When I was at university we were set a project to use HyperCard on the few small-screened black-and-white Macs. I spent some time making a “stack”, as its interactive apps (to use today’s terminology) were called. Over 25 years later I can now run that stack in my web browser from the place it’s archived online.
It takes a while but eventually an old Mac boots up in your browser and you can click the floppy disk icon named “disk”, and the “PhilTea” stack to open it. Some fonts are wrong, but still. My fault I’m sure. It seems unbelievable enough that an old Mac can run in my browser, Moore’s Law or not. But I’ve been transferring that file from Mac to Mac, along with other increasingly useless files, ever since the early ’90s and assumed that I’d never be able to open it again.
I think, after a struggle, I managed to open it a few years ago on my oldest Mac, running in Classic mode, but the fonts were even more broken and I couldn’t work out how to get any screenshots off the thing any more.
It’s not an especially thrilling stack and it’s not finished. But it was, really, unfinishable. Faced with a tool that could link one thing to another, I started off adding quotes about tea. Then adding brief biographies of the people quoted. I realised there was no end to this, linking from one thing to another to another… if I had enough time I could link to all the knowledge in the world, using tea as the jumping-off point.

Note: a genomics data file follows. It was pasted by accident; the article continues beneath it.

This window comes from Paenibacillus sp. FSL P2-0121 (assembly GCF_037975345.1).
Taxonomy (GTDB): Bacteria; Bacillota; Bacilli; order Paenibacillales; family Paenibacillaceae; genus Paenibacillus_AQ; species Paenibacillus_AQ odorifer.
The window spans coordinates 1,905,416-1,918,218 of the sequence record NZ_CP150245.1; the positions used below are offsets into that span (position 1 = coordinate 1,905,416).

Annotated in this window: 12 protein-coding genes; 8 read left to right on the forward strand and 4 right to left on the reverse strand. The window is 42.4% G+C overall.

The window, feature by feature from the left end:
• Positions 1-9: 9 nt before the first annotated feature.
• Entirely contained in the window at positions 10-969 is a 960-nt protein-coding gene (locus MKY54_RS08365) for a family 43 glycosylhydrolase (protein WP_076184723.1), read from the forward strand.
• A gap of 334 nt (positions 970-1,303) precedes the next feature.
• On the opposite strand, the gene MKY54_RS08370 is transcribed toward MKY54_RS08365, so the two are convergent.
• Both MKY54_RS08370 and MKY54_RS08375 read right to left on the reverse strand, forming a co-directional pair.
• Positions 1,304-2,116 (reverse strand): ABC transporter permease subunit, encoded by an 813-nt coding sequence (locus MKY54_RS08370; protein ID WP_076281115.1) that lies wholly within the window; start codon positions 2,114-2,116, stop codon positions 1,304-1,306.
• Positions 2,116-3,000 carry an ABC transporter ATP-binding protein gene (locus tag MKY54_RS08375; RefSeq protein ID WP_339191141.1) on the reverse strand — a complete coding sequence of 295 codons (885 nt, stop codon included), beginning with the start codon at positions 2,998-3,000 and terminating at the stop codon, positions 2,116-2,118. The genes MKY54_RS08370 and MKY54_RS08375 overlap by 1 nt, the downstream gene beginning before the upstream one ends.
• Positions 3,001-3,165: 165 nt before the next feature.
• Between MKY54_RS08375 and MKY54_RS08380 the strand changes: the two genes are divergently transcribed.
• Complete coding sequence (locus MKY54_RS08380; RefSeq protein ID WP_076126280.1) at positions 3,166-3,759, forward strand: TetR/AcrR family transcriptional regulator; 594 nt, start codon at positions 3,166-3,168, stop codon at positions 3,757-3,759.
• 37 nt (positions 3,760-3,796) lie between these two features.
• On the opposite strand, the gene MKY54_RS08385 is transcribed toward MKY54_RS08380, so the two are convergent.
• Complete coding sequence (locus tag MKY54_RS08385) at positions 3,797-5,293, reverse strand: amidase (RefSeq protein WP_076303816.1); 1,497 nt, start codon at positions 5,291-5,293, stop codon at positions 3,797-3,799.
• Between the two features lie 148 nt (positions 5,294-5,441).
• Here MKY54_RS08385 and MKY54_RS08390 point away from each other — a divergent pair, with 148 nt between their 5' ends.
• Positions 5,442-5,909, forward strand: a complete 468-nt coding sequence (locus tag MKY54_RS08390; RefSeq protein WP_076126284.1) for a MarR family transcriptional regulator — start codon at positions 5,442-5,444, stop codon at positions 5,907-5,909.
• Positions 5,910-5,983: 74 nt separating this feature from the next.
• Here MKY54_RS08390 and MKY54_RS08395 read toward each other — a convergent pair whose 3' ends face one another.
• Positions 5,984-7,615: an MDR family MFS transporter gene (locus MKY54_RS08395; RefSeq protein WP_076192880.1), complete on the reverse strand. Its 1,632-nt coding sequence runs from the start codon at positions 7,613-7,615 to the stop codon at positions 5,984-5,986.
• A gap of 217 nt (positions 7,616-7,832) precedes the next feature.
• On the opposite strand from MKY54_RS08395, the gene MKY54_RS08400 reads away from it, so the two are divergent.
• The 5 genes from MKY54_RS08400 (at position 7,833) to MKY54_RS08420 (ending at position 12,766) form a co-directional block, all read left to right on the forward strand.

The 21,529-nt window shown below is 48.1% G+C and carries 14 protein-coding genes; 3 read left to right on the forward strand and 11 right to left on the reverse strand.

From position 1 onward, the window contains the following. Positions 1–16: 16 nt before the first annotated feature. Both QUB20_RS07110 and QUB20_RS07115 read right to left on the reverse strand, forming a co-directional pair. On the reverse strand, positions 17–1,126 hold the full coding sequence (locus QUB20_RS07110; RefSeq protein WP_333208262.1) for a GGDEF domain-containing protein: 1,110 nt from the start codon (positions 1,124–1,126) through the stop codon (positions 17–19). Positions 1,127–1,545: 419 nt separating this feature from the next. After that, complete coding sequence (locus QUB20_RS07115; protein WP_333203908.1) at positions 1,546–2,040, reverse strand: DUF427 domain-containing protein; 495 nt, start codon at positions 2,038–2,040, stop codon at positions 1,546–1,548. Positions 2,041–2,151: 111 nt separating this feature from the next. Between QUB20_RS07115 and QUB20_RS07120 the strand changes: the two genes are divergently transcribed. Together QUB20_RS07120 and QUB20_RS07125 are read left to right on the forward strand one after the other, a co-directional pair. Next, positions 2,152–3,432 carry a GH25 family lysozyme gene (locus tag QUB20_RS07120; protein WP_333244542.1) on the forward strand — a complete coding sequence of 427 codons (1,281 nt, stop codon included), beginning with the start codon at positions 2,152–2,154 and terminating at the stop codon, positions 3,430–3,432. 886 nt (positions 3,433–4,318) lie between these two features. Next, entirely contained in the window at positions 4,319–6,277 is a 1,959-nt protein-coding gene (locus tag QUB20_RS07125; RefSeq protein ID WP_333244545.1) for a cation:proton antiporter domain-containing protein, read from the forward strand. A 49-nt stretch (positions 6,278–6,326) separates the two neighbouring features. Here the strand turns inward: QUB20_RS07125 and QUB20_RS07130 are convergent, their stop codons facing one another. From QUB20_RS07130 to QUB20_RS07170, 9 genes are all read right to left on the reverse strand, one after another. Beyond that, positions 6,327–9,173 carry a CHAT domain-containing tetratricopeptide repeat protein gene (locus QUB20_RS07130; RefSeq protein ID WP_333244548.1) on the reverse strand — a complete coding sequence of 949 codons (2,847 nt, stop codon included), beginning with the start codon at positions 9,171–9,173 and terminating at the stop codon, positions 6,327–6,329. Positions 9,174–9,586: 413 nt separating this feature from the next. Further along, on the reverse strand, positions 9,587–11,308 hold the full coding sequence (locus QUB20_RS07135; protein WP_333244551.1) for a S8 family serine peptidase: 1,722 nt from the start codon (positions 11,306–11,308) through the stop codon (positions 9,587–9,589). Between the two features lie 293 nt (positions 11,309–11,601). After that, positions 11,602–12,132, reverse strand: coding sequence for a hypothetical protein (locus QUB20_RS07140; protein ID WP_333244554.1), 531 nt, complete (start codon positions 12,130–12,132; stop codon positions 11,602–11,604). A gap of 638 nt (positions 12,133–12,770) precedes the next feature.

This was in 1991 or 1992, a few years before I got online, well before I’d heard of the web and its never-ending network of links. I would never say that I was independently as much of a genius as Vannevar Bush, Ted Nelson or Tim Berners-Lee rolled into one. No.
Anyway, it’s amazing to see, and use, this thing again given that some websites I made only a few years ago will no longer work without a lot of effort. I’m in awe of the Internet Archive and the HyperCard Online folks who have made it easy to upload stacks (and helped personally with rescuing my particular file). Amazing.